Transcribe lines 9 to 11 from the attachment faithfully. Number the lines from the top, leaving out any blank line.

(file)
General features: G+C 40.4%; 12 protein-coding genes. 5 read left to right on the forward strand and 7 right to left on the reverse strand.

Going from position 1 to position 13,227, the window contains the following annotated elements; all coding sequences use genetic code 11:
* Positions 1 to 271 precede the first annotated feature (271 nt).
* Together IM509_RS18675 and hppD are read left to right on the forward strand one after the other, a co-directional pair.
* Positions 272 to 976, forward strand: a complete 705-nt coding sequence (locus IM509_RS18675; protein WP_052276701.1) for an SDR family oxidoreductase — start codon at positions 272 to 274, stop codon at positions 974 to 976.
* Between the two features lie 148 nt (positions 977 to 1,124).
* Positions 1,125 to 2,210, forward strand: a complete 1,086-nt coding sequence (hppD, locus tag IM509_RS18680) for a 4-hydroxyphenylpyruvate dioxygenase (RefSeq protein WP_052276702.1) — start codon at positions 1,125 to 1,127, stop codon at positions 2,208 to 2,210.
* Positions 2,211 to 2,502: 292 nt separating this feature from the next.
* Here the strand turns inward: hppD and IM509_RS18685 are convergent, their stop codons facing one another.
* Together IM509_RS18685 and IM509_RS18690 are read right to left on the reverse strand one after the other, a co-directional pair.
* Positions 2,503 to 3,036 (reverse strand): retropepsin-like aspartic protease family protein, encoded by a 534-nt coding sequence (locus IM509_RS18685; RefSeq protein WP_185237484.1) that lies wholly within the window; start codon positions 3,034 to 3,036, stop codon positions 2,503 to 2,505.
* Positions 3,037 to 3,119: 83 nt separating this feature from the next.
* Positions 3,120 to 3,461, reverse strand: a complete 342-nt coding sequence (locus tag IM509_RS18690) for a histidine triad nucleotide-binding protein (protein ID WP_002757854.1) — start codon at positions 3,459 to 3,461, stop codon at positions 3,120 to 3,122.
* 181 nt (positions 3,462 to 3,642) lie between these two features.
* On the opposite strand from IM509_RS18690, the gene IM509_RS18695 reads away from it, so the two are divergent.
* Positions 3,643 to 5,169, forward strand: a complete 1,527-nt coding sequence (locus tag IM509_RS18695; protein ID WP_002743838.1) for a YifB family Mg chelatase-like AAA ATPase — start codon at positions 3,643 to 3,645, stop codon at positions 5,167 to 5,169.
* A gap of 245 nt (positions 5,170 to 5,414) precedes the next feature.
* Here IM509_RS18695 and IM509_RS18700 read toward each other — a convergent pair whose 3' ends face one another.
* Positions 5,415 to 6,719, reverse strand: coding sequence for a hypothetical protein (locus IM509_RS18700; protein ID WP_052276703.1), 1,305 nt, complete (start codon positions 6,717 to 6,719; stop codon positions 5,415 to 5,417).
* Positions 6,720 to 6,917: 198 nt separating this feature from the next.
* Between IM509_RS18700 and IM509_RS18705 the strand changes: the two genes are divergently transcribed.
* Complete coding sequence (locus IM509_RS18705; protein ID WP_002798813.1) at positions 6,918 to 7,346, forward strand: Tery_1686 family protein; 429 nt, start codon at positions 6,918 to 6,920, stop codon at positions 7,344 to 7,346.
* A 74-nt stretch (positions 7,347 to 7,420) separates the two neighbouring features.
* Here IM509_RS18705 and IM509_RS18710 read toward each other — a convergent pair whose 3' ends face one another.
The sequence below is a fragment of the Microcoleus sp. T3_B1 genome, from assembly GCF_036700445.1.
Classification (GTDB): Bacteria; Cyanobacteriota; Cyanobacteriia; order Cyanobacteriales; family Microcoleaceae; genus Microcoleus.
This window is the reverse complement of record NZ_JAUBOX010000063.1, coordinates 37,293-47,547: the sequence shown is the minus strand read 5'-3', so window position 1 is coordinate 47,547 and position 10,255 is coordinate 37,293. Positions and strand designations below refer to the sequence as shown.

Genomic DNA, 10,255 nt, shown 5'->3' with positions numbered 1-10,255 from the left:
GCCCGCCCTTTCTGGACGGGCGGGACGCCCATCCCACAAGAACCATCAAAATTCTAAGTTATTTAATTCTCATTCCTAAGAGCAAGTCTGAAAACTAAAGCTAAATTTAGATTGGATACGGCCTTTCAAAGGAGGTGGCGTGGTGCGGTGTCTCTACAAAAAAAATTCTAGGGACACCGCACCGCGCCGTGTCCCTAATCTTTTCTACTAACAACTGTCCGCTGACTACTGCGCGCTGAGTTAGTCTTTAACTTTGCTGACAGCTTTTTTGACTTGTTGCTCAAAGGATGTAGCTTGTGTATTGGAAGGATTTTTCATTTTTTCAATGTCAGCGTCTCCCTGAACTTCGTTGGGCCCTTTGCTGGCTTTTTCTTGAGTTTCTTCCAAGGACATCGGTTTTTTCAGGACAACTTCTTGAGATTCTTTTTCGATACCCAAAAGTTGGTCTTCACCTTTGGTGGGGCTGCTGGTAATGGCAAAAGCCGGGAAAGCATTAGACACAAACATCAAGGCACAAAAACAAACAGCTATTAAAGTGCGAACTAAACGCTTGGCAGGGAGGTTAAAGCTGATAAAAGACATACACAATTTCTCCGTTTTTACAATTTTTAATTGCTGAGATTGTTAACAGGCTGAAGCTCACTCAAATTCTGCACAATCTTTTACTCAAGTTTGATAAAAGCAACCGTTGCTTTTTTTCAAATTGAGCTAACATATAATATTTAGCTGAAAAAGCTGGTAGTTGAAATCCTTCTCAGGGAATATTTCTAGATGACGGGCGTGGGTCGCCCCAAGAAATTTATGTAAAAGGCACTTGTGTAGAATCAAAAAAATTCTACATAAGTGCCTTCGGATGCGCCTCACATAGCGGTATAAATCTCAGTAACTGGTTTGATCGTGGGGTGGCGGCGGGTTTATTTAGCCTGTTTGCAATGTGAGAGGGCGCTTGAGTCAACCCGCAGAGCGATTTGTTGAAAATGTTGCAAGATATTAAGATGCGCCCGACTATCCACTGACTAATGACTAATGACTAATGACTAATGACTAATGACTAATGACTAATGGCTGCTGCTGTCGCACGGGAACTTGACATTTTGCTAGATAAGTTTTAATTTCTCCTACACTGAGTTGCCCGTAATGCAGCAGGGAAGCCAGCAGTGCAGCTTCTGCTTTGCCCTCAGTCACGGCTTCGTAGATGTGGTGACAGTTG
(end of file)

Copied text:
* Here the strand turns inward: hppD and IM509_RS18685 are convergent, their stop codons facing one another.
* Together IM509_RS18685 and IM509_RS18690 are read right to left on the reverse strand one after the other, a co-directional pair.
* Positions 2,503 to 3,036 (reverse strand): retropepsin-like aspartic protease family protein, encoded by a 534-nt coding sequence (locus IM509_RS18685; RefSeq protein WP_185237484.1) that lies wholly within the window; start codon positions 3,034 to 3,036, stop codon positions 2,503 to 2,505.